The books were so tightly packed that it seemed pretty obvious I was the first to touch them. By the time I’d make it back to the Dealer’s Room Saturday after the Writer’s Workshop, they’d have been picked over by numerous collectors, so I definitely wanted to browse through them now. However, I had no more than a minute or so for each box before the Dealer’s Room closed for the night.

If there’s one thing decades of collecting prepares you for, it’s quick decisions. I started pulling books from the boxes, making stacks on the floor. By the time the Dealer’s Room manager made a loud public announcement, asking everyone to make their final purchases and head for the exits, I was sorting through the sixth box. I handed Lisa and Greg several stacks, and while they totaled those up I stealthily browsed the last two boxes.

The Windycon box 3-small

“Thirty dollars,” Lisa said.

I handed her two more books. She added them to my stack with a shrug. “Still thirty dollars,” said.

“That’s some kind of bookselling magic right there,” I said admiringly. I  handed her a few more selections from the last box, just to see what would happen. Come on, you would have done the same thing.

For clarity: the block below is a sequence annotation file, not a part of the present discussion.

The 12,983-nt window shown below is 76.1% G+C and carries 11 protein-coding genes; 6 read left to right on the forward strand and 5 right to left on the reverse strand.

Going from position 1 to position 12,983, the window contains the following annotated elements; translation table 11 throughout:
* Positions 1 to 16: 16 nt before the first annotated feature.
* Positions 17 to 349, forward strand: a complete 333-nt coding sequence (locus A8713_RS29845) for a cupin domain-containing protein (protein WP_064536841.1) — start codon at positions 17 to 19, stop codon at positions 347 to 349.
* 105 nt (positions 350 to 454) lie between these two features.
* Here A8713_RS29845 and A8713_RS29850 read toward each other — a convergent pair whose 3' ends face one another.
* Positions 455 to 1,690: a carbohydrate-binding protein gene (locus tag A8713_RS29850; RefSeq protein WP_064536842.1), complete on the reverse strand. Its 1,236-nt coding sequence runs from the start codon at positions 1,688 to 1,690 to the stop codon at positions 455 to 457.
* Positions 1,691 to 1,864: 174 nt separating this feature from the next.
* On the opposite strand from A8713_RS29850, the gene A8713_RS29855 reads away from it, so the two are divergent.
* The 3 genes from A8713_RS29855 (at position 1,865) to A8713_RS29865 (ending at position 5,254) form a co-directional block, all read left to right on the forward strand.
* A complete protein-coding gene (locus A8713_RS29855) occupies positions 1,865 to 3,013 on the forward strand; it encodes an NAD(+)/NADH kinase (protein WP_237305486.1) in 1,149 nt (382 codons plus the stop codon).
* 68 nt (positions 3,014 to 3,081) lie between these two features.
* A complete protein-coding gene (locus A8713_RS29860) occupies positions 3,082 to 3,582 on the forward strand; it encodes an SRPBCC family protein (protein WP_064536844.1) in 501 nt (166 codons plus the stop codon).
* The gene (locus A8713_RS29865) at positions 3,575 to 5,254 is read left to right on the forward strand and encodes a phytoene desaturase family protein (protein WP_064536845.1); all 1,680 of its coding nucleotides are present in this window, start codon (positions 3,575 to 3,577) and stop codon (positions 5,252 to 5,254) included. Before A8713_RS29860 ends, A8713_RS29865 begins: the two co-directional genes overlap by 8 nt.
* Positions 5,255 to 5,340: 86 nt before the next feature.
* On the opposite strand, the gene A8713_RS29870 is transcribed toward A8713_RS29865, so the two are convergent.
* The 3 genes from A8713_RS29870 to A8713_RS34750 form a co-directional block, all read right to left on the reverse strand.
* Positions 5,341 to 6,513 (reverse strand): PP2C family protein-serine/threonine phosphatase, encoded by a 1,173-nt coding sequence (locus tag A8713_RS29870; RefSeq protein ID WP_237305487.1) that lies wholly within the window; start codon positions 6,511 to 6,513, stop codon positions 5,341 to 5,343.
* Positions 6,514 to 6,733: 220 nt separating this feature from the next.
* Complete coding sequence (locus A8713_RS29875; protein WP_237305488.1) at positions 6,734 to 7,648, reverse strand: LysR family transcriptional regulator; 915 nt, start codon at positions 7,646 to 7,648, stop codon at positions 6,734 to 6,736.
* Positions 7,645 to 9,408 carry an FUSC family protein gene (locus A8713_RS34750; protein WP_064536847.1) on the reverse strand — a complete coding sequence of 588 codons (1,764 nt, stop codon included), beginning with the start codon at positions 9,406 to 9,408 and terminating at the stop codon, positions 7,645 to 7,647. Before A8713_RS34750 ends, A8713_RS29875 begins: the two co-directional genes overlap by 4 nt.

In the end, I bought 49 books for $36, about 75 cents per book. Substantially less than cover price, for 30- to 50-year old paperbacks in virtually brand new condition. To call me a satisfied customer would be an understatement.

The Windycon box 2-small

An unexpected consequence of my hurried transaction — and that fact that I already had a heavy stack of books from the World Fantasy Convention waiting at home — was that I didn’t get to look at these paperbacks again until more than a week had passed. By that point I barely remembered what I’d grabbed, so sorting through them today was an exercise in discovery.